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Every Sigh, the End: A Novel About Zombies Paperback – October 5, 2007
A network of beacons allows ships to travel across the Milky Way at beyond the speed of light. The beacons are built to be robust. They never fail. At least, they aren't supposed to. Learn more
About the Author
More About the Author
His latest novel, "Desert Bleeds Red," has already proven a huge critical success, and is widely considered his best work yet. Several early readers have commented on certain passages of the novel actually causing physical discomfort, hallucinatory sensations, and an overwhelming sense of despair. Audiences who are new to Hornsby's work are advised to approach "Desert Bleeds Red" with caution.
Originally from Lakeland, Florida, Hornsby is an honors graduate of University of South Florida, with degrees in Literature and American Studies. His first major release, "Every Sigh, The End" was written in his first year following graduation.
The author moved from his hometown to Beijing in 2008, where he remained for nearly four years. After the release of "Eleven Twenty-Three" in 2010, Hornsby began traveling to some of the most remote areas of China in preparation for "Desert Bleeds Red." He was present when the 2009 Urumqi riots began, as well as political insurrections in Sichuan and Inner Mongolia. He was witness and even party to stabbings, brawls, and routine sidewalk bloodshed, and spent a month recuperating from surgery in a Beijing hospital. He was a regular in the expat nightlife scene, frequenting dive bars and concert halls and hidden hutong hangouts. Fortunately, Hornsby was able to somehow balance work and play, teaching several creative writing courses to hopeful young authors, as well as tutoring several adult pupils in his off time from regular lessons.
He has traveled and dodged trouble in over fourteen provinces in China thus far, as well as backpacked through Thailand, Cambodia, Laos, Indonesia, Singapore, and Malaysia.
When not teaching English literature or traversing the globe, he also contributes to several travel and expat lifestyle magazines in Southeast Asia and China. Since 2012, Hornsby and his family have lived in rural Malaysia, getting lost in jungles while searching for spiritual enlightenment. His daughter, Taraniya Tian, was born in July 2013, and he considers her his proudest achievement, by far.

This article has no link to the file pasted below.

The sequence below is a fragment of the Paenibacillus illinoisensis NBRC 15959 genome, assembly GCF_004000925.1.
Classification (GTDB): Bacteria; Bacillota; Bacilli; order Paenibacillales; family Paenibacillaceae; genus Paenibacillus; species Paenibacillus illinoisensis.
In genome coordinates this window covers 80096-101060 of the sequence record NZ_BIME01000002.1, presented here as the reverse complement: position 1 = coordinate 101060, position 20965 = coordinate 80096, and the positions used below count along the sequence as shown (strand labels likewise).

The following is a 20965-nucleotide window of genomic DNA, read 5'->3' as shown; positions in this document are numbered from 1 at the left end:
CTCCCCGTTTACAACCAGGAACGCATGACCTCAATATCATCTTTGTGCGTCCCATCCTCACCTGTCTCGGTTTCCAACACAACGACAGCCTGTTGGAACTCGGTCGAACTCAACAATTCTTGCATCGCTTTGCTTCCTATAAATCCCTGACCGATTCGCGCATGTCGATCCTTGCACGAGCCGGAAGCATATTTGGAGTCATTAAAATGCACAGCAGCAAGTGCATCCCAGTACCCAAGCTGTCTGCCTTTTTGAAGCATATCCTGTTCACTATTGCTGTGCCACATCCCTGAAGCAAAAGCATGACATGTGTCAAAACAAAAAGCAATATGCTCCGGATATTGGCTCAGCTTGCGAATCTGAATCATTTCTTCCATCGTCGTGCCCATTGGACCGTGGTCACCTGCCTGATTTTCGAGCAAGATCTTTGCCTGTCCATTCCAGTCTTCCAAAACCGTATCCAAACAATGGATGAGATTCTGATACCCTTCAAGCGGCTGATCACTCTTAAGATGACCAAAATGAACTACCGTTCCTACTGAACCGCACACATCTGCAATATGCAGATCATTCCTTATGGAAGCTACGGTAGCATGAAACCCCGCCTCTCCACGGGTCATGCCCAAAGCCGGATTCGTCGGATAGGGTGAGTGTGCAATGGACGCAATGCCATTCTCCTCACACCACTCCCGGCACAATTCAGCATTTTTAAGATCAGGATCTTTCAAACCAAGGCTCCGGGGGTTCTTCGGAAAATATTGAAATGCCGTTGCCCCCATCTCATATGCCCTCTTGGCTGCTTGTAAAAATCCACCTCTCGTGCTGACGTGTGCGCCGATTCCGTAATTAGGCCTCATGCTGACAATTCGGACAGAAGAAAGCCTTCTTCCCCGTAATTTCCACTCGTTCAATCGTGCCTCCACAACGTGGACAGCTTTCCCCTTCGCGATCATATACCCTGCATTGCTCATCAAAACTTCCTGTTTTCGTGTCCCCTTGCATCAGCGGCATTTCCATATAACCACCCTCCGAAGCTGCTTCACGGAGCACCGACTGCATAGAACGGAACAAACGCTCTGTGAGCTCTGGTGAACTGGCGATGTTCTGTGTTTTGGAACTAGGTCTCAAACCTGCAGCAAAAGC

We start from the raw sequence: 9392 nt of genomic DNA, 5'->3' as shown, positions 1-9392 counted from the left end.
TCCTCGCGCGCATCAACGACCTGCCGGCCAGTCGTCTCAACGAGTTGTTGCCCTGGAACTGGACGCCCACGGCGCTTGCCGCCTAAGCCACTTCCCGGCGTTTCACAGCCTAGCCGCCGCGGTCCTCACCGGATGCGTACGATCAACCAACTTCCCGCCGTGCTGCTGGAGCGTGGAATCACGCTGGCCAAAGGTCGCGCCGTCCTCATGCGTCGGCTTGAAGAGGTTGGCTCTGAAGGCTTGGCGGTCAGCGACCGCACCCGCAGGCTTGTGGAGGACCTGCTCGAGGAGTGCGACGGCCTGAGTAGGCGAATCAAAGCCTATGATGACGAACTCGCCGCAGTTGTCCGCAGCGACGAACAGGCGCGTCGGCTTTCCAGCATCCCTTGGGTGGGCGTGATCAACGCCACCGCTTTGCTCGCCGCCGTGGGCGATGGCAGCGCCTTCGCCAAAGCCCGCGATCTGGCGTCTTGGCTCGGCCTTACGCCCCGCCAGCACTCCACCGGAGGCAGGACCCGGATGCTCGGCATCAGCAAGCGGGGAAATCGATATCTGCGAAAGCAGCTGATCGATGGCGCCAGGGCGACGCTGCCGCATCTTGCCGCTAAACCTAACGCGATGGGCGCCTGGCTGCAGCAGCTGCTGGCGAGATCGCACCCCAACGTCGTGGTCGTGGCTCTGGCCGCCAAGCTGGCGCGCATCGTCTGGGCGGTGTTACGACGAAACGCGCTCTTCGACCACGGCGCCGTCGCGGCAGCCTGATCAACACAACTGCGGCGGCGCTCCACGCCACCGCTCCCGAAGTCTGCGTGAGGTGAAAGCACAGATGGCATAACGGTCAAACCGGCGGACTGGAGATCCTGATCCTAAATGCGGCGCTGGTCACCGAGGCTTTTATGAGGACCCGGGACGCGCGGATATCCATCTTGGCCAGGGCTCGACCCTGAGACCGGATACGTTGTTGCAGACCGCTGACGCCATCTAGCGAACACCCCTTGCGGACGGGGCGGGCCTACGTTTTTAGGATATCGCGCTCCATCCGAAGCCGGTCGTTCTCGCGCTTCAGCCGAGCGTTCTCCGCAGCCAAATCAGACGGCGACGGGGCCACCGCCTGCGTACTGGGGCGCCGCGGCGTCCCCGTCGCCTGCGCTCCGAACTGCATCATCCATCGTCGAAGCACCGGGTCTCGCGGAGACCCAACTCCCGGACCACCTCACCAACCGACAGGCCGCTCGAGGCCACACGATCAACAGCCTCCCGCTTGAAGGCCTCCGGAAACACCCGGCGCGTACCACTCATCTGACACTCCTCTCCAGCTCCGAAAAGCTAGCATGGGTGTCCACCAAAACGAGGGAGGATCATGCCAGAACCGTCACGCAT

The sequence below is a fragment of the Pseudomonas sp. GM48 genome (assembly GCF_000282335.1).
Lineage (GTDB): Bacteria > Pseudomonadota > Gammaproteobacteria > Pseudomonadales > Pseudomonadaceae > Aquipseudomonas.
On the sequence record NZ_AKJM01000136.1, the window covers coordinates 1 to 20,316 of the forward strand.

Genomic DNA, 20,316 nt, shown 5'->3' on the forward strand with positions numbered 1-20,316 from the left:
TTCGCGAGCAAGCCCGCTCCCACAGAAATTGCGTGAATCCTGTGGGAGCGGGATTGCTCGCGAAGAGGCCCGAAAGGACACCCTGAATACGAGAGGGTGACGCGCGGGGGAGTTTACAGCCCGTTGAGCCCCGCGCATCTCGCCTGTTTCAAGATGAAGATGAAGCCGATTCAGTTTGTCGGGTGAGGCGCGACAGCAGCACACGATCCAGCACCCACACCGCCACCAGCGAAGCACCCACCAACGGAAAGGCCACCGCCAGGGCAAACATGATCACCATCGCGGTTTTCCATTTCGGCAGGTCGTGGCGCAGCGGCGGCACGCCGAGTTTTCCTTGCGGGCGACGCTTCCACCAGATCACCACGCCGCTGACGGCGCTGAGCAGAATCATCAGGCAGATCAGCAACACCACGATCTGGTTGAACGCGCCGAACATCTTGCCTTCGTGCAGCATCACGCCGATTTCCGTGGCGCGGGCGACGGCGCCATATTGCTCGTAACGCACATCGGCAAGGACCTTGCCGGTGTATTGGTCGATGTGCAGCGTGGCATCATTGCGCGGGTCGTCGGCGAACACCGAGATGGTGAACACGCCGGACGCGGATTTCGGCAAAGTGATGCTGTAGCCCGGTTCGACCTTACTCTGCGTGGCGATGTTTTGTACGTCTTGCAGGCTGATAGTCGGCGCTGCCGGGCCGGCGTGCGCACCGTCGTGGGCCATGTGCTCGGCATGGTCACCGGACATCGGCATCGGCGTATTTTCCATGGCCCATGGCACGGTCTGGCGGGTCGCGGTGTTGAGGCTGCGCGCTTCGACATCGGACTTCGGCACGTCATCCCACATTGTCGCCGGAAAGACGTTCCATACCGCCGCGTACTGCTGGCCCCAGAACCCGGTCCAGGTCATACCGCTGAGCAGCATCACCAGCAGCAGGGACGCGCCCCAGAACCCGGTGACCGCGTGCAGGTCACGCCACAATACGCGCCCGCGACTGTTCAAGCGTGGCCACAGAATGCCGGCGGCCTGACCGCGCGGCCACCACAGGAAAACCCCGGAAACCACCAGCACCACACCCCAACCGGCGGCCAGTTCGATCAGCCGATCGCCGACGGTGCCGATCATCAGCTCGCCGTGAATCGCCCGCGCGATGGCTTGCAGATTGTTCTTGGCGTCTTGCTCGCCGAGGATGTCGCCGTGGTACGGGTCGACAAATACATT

He has no current plans for a permanent return to America.
Top Customer Reviews
Hornsby's ideas are the most creative and original to hit the living-dead genre since director Danny Boyle gave us fast and furious zombies in the movie "28 Days Later."
For one thing, Hornsby meshes the apocalypse with reality television, a perfect marriage for the new millenium. For another, he plays with the space/time continuum in a truly chilling way. Protagonist Ross Orringer must fight zombies on soundstages with shifting rooms and bit players who disappear into thin air.
Poor Ross. He knows he can't trust the zombies who surround the house where he's partying on New Year's Eve. But it turns out he can't necessarily trust his closest friends or even his family.
Hornsby's book is confusing at times, frustrating in places, and brilliant throughout, with some truly scary moments. It's one of the most exciting novels I've read in recent months -- and that's all novels, not just zombie novels.
I strongly recommend "Every Sigh, The End" to readers who are willing to get onto this up and coming author's intense and bizarre roller coaster. But I warn you, stand next to the wooden cutout before you do and make sure your "creepy tolerance" is high enough to ride.
What I write here is for the people who are curious about this book, people who want to see if this book is up their alley. Some of the previous reviews seem of a personal nature perhaps written by folks who know Jason Hornsby. I can say that I definitely do not know the author. I came into the book with no preconcieved notions or presumptions as to what I should expect. I would also say that, after reading this review, if you feel that this book is perhaps not right for you, you might want to reconsider that, as it is certainly a very challenging and intriguing work that might make you think more than you expected.